Victoria’s Buyer acquired by New York unicorn Ramp
Buyer was launched from its founder's garage—and now, it has found a new, bigger home in the Empire State.
In the early days, Tiny co-founders Andrew Wilkinson and Chris Sparling were maniacal about keeping costs down. The way Wilkinson tells it, the pair would negotiate everything: “Furniture. Credit card fees. Software. Leases. Coffee beans. Paper. You name it, we negotiated it,” he tweeted.
At first, they weren’t good at it, but they improved over time and could eventually get savings of 10-30% from their vendors. Even still, as the company got bigger, they no longer had the bandwidth to dedicate to what was often a time-consuming process. They were too busy.
“There were bigger fish to fry,” Wilkinson recalled. “We accepted that we would naturally have to sacrifice negotiation in order to stay focused on the big picture.”
But then they met Kimia Hamidi, who is what Wilkinson calls “a natural born haggler." Hamidi was hired by Tiny to help its portfolio companies optimize their SaaS, subscription, credit card fees and hosting bills.
How did Hamidi do? He was so successful that Wilkinson estimates that the company will save over $1 million over five years because of his work.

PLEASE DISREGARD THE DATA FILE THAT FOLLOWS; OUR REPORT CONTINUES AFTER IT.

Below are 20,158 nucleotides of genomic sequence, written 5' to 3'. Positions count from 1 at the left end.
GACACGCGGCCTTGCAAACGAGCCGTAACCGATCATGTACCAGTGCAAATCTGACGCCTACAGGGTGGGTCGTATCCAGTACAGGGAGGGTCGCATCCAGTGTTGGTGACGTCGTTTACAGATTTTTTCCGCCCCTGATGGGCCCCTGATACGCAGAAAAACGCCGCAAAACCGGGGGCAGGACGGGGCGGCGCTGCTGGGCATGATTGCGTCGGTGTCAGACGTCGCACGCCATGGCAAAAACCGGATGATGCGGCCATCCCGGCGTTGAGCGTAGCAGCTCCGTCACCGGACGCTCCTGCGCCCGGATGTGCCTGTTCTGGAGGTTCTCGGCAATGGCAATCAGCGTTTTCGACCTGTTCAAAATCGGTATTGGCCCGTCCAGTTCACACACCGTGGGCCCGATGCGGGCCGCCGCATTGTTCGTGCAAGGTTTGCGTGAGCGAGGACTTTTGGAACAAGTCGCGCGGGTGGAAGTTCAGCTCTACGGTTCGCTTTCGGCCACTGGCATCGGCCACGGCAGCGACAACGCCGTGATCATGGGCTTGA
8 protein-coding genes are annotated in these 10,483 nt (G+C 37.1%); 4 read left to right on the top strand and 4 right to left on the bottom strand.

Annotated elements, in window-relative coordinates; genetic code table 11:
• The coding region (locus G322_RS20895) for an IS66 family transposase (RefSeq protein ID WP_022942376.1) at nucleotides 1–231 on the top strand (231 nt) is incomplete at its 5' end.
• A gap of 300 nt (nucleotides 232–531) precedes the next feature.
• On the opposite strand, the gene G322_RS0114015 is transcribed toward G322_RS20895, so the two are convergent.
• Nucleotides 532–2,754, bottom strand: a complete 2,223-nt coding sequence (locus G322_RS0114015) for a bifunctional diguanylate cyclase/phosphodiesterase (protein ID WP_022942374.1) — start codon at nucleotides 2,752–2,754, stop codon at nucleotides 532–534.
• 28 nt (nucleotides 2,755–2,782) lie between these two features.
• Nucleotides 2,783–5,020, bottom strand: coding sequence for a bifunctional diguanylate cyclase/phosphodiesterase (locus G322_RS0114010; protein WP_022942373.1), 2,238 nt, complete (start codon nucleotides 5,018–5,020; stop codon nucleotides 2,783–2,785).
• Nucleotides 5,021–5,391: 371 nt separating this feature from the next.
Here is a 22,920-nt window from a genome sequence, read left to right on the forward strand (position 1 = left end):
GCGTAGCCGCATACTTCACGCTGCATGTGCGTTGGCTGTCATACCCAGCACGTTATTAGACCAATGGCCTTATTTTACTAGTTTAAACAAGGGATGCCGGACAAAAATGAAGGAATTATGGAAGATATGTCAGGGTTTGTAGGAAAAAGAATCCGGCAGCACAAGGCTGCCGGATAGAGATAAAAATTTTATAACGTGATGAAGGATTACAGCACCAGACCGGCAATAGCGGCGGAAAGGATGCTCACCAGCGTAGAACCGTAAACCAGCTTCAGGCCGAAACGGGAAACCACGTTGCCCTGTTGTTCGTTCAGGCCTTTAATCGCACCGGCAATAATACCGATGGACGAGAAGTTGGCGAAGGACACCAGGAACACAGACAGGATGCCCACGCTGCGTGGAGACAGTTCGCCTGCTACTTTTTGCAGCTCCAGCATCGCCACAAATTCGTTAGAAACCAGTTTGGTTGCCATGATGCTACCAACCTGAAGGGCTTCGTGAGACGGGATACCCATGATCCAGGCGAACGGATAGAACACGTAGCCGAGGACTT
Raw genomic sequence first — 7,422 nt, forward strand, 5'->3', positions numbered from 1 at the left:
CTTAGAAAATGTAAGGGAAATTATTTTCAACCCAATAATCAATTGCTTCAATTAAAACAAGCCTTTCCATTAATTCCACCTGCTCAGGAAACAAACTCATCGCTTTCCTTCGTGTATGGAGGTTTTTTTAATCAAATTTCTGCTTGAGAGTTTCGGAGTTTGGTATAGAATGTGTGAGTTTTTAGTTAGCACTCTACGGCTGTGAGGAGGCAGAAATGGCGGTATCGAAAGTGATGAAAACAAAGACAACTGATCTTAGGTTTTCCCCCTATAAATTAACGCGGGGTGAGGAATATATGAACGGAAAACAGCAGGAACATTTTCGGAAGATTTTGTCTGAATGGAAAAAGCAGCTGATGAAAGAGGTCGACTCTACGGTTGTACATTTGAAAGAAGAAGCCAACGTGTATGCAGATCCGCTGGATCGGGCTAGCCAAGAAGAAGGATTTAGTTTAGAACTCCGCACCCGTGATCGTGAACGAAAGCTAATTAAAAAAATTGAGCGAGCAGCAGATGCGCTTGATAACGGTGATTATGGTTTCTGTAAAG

Last July, on the heels of that work, Tiny launched a new company with Hamidi called Buyer—an on-demand procurement team for fast-growing, tech-focused companies. Buyer takes care of the uncomfortable and lengthy negotiations on behalf of a company and then takes a cut of the savings.
“Brilliant, and love the story behind it,” is how Mitchell Earl, the COO of a US startup, reacted to the idea. Mitchell was far from Buyer’s only fan, and he wasn’t the only one with feedback. 48 hours after Buyer launched in 2020, Hamidi sent out a mid-morning tweet with a screenshot of an email from sales platform Pipedrive. The email featured a user message that read, “What a shitty idea.”
“They say you haven't made it until you have haters,” Hamidi tweeted. “We launched Buyer.co publically two days ago. Honestly, I didn't expect to have made it so quickly.”
Whatever Buyer’s lovers or haters thought then or think now, you could say the company really has made it today. It was launched from Hamidi’s garage—and now, it has found a new, bigger home in the Empire State.
Buyer has been acquired by Ramp, a fast-growing New York startup that provides corporate cards and spend-management software. The acquisition news broke yesterday as part of a TechCrunch story on Ramp’s USD$300 million Series C, which values the company at USD$3.9 billion.
Buyer is Ramp’s first-ever acquisition, and according to Hamidi, his ten-person team will fit neatly within the new company. “When Ramp and Buyer first partnered I wanted to steal their slogan ‘time is money, save both,’” Hamidi wrote on LinkedIn. “It captured what we did so well.
“But after meeting Eric Glyman and Karim Atiyeh I realized they didn’t just have a better marketing team than us,” Hamidi added, “we fundamentally shared the same mission for what companies need. A true centralized financial automation platform.
“Ramp’s mission is to help companies save time and money and I can’t think of another company whose mission is so completely aligned with what we originally set out to do with Buyer.”